One of the greatest science fiction writers of the twentieth century was, in real life, a scientist, school teacher, and writer of many science fact books ... Isaac Asimov. In one of his short stories, he theorizes about implanting memorys, much like the magic pill, into a person by electronic means. Although the skill was there, the turmoil of the emotional self created great conflict, and sometimes was unable to distinguish between the moral implication and the actual use of skills in fighting?
Like most stories, it tried to adapt the laws of robotic behavior to human, but eventually adapted laws that went beyond those laws, which basically outlawed the magic pill. Why?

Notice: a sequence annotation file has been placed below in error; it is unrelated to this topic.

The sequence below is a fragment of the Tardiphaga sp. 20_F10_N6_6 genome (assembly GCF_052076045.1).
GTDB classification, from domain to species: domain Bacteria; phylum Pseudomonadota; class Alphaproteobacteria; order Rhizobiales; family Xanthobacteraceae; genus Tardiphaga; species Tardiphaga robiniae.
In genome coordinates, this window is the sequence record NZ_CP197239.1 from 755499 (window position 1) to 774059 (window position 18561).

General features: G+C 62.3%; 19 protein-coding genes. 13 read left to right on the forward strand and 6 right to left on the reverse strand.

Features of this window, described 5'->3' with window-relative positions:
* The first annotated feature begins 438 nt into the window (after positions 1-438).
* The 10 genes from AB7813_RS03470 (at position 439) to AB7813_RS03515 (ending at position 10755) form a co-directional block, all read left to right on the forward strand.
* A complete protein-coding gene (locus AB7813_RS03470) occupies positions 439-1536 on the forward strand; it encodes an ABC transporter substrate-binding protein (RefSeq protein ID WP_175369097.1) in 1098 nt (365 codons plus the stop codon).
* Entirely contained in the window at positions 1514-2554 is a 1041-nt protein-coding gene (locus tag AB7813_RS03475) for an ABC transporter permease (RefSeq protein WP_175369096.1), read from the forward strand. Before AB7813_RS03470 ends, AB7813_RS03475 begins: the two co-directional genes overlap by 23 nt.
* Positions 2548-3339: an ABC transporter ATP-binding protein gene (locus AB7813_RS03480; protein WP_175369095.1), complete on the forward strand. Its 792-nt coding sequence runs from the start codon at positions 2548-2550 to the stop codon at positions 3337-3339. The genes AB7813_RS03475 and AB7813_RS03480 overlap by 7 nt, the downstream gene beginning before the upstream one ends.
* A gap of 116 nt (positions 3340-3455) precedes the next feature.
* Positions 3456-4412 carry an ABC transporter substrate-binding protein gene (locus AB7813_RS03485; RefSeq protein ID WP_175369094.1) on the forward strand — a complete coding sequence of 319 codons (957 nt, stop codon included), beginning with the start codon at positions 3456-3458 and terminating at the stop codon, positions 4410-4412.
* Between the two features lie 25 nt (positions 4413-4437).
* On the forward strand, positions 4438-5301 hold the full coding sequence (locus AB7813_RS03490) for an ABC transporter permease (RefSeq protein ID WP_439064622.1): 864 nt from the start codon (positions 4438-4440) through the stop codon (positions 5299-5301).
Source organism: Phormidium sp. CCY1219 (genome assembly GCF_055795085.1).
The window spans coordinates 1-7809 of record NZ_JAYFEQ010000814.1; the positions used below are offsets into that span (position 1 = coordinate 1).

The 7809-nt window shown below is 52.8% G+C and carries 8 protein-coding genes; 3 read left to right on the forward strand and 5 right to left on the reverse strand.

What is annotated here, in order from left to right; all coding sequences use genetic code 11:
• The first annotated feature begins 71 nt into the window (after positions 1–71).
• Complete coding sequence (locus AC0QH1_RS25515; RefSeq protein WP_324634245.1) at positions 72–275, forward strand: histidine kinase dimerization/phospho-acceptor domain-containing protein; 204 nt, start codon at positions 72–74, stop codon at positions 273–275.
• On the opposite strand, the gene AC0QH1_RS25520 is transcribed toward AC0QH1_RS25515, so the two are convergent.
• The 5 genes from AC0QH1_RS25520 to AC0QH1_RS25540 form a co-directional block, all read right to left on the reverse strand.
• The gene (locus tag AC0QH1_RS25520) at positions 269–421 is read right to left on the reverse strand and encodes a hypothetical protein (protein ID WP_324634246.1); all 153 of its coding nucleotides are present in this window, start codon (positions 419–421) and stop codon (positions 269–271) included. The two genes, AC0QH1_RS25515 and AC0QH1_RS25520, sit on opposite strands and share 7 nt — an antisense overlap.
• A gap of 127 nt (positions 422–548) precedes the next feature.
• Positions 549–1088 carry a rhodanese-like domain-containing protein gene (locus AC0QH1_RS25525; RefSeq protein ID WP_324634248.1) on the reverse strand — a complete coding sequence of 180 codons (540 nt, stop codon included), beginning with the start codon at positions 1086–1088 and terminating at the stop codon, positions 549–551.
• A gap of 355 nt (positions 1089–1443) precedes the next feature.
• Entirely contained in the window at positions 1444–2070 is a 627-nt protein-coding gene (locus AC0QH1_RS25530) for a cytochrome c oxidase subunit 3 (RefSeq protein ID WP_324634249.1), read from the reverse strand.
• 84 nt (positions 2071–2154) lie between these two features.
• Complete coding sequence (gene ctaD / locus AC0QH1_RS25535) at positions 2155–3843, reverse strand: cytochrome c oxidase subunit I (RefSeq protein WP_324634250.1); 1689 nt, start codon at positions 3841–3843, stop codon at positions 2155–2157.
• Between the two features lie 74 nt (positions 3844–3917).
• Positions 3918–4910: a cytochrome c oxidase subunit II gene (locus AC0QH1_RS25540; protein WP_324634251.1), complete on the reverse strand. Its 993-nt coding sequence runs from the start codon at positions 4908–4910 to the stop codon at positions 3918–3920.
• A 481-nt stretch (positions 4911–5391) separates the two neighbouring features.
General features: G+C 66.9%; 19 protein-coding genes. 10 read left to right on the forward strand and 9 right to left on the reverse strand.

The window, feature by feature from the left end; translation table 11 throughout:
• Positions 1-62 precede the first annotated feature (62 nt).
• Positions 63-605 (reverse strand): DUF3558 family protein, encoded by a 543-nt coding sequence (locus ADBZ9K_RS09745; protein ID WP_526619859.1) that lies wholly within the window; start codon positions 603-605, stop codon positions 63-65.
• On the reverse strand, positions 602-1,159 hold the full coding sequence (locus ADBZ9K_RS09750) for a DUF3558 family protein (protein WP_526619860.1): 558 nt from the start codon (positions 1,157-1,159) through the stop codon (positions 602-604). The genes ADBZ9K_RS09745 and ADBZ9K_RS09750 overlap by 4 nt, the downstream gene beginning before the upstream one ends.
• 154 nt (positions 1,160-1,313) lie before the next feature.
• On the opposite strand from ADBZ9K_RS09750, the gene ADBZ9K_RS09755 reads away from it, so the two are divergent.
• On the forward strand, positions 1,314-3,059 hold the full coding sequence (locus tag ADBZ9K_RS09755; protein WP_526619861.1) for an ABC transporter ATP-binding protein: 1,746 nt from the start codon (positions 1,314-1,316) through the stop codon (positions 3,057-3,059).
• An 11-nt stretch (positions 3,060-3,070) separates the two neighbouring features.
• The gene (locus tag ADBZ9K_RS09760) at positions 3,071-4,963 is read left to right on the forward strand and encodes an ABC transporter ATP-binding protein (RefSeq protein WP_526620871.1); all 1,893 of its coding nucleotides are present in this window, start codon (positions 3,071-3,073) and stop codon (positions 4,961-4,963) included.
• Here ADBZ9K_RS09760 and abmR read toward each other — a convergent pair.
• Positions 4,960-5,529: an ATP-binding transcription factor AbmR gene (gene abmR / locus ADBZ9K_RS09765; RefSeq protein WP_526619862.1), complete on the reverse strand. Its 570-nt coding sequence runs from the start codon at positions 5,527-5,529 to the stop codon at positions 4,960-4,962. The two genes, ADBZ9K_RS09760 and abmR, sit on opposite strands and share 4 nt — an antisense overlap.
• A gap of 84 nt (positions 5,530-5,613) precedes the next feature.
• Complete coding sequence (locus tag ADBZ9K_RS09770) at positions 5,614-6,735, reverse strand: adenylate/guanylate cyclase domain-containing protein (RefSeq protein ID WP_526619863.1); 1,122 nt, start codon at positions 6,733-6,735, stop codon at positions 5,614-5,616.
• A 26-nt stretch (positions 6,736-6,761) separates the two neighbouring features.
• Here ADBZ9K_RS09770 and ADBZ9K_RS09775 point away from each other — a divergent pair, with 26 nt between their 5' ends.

Human psychi is just not ready to integrate unlearned skills ... it was like having robotic control, a schitzoid personality ... one in control, the other a slave. It also ... never adapted outside these set skills, to learn or change as other situations presented themselves ... probably the greatest danger of skills without experience? Part of our human weakness, and our human strength.
If you want a magic pill, go ahead ... but is that really you doing those perfect moves, or someone else's programed response?